With corporate profits at record levels and banking interests hauling in obscene profits while avoiding paying taxes, one would like to think that Republicans are satisfied their donors are doing so well at the expense of working Americans. But Republicans will not be content until they suck every last asset from the American people to give to corporate interests in the finance, real estate, and insurance industry. The financial regulatory reform law was passed to protect consumers and America’s economy, but it is obvious that Republicans could not care less about Americans or the economy. They have given tax breaks to corporations and the wealthy at the same time they cut jobs and programs that protect and serve Americans at every level of income.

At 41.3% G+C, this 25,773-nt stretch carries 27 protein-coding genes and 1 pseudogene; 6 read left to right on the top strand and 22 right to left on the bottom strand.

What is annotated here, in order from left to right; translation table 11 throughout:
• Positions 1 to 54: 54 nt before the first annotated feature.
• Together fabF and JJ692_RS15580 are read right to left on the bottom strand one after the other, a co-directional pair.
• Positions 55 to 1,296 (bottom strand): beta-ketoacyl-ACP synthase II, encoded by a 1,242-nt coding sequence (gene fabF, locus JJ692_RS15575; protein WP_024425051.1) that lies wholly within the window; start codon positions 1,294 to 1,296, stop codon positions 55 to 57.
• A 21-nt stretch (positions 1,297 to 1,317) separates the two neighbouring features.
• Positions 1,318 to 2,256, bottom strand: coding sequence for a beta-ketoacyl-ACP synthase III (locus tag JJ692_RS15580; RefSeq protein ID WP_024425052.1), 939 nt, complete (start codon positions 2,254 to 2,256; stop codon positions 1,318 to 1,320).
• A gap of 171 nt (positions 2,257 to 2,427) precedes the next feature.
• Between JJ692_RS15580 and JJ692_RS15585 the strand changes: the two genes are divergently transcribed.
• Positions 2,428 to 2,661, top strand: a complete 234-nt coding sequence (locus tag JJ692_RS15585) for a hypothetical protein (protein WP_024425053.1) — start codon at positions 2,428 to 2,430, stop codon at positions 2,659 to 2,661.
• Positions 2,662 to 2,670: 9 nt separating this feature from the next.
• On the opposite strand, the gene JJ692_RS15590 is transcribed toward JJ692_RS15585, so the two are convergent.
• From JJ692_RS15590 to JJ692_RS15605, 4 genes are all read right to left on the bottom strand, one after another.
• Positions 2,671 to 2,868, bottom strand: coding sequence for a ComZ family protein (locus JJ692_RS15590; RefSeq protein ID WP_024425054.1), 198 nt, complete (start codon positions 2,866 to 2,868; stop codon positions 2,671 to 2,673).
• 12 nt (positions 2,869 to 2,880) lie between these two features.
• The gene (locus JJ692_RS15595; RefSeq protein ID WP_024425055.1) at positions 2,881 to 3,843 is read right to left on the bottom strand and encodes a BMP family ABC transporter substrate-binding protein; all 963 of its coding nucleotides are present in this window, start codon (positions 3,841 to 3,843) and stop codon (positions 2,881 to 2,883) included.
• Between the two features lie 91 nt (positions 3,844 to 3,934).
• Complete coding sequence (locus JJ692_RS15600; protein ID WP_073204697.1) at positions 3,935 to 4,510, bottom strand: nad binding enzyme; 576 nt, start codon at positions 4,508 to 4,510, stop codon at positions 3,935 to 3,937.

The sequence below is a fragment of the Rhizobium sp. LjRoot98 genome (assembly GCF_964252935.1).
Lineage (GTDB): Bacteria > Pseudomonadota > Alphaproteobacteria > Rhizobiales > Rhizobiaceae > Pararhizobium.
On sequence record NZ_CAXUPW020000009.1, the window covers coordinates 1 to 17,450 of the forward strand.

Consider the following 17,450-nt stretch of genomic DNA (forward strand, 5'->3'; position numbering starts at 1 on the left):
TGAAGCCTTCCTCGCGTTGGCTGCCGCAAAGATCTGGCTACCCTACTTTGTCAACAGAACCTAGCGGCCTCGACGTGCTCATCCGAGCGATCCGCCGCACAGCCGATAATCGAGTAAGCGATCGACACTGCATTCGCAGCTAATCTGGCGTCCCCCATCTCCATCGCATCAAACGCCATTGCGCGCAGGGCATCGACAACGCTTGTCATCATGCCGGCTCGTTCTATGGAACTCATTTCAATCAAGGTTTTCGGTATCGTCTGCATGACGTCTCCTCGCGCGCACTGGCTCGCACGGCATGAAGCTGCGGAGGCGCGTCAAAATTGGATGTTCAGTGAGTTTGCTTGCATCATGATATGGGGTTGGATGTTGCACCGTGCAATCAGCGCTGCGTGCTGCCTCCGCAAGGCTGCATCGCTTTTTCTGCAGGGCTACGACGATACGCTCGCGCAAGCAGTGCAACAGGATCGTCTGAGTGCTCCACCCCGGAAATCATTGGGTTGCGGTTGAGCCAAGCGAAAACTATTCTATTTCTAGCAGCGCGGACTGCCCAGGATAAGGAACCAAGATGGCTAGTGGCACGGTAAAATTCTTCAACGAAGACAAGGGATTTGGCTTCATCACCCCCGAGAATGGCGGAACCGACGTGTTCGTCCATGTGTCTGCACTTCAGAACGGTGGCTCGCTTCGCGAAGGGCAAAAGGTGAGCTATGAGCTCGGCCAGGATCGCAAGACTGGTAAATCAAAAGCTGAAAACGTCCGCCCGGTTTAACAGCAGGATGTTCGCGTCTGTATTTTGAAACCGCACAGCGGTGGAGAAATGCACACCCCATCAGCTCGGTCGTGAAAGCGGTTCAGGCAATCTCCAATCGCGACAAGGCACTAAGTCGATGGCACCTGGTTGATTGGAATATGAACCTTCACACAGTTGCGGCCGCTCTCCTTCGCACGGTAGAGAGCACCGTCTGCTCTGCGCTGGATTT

DeMint’s attempt to repeal the financial reform law is another assault on Americans and a payback for the nearly $50 million in campaign contributions Republicans have received from the financial industry. Any American who uses a bank, holds a mortgage, or carries insurance should be grateful that the Obama Administration pushed for regulatory reform because they can ill-afford another economic collapse. Wall Street, the banking industry, and insurance industry all suffered from their own misdeeds and came begging the American people for a bailout and were saved from financial ruin. Instead of any gratitude, they are asking to once again be allowed to carry on business without oversight and Republicans are fighting to grant their wishes. It is a tragedy that the American people are not afforded the same care and concern that corporations and the financial industry receive from Republicans.